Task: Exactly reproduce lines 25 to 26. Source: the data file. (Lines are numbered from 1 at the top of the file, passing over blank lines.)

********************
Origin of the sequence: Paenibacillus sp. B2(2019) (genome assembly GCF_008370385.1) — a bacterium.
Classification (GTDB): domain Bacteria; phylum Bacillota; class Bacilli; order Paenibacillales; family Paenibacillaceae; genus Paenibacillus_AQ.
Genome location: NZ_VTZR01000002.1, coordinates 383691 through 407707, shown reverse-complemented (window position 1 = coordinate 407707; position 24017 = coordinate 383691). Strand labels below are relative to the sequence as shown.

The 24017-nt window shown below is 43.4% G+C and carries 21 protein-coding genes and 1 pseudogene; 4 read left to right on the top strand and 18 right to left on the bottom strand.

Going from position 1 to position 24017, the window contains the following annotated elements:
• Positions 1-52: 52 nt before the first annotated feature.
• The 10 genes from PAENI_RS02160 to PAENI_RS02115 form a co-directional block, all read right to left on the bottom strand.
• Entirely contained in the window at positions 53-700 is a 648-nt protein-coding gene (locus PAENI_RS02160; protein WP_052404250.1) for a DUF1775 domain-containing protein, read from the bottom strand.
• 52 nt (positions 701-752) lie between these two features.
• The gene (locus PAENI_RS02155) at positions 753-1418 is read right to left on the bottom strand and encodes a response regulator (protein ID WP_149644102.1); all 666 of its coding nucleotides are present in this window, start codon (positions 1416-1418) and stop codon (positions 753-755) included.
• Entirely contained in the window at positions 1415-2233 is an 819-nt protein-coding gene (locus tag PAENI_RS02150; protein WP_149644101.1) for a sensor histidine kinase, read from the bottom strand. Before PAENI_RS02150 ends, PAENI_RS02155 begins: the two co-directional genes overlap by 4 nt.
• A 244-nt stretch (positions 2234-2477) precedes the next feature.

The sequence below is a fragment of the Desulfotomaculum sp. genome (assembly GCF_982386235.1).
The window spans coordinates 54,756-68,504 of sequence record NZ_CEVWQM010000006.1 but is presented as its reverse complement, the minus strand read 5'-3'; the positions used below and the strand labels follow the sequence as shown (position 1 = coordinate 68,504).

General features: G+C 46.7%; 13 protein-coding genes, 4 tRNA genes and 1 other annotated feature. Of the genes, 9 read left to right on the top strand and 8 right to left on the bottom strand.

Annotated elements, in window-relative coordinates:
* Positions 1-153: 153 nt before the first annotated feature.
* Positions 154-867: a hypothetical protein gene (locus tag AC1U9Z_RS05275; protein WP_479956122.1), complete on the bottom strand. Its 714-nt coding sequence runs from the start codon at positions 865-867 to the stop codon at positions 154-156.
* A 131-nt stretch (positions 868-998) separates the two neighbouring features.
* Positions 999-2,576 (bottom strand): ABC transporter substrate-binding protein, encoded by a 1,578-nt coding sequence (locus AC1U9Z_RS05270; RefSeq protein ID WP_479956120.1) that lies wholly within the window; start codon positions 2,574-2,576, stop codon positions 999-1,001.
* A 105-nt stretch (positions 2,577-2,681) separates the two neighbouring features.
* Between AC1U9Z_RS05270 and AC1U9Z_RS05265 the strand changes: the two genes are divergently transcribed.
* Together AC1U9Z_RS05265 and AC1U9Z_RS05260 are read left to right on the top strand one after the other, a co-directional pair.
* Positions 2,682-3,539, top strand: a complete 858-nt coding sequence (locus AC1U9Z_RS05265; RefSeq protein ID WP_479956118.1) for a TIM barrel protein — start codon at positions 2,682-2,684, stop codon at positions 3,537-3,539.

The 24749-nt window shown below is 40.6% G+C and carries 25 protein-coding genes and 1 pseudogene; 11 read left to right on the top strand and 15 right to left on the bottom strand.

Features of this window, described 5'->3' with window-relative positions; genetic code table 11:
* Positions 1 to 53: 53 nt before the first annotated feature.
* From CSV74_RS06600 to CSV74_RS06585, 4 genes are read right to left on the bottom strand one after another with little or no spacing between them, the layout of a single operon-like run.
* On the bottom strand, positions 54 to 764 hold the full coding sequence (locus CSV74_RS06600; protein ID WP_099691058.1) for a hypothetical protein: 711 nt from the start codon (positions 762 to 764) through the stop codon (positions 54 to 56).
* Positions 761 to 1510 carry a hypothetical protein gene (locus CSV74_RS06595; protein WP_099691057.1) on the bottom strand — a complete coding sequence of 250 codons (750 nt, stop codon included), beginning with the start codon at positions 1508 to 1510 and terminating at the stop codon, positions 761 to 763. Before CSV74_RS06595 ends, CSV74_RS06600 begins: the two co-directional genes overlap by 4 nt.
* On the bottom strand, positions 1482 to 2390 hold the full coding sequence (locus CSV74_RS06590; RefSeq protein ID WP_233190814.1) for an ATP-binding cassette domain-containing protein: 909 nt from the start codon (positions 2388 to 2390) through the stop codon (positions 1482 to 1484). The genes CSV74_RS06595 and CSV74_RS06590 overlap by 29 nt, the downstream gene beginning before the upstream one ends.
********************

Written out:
The 24749-nt window shown below is 40.6% G+C and carries 25 protein-coding genes and 1 pseudogene; 11 read left to right on the top strand and 15 right to left on the bottom strand.

Features of this window, described 5'->3' with window-relative positions; genetic code table 11: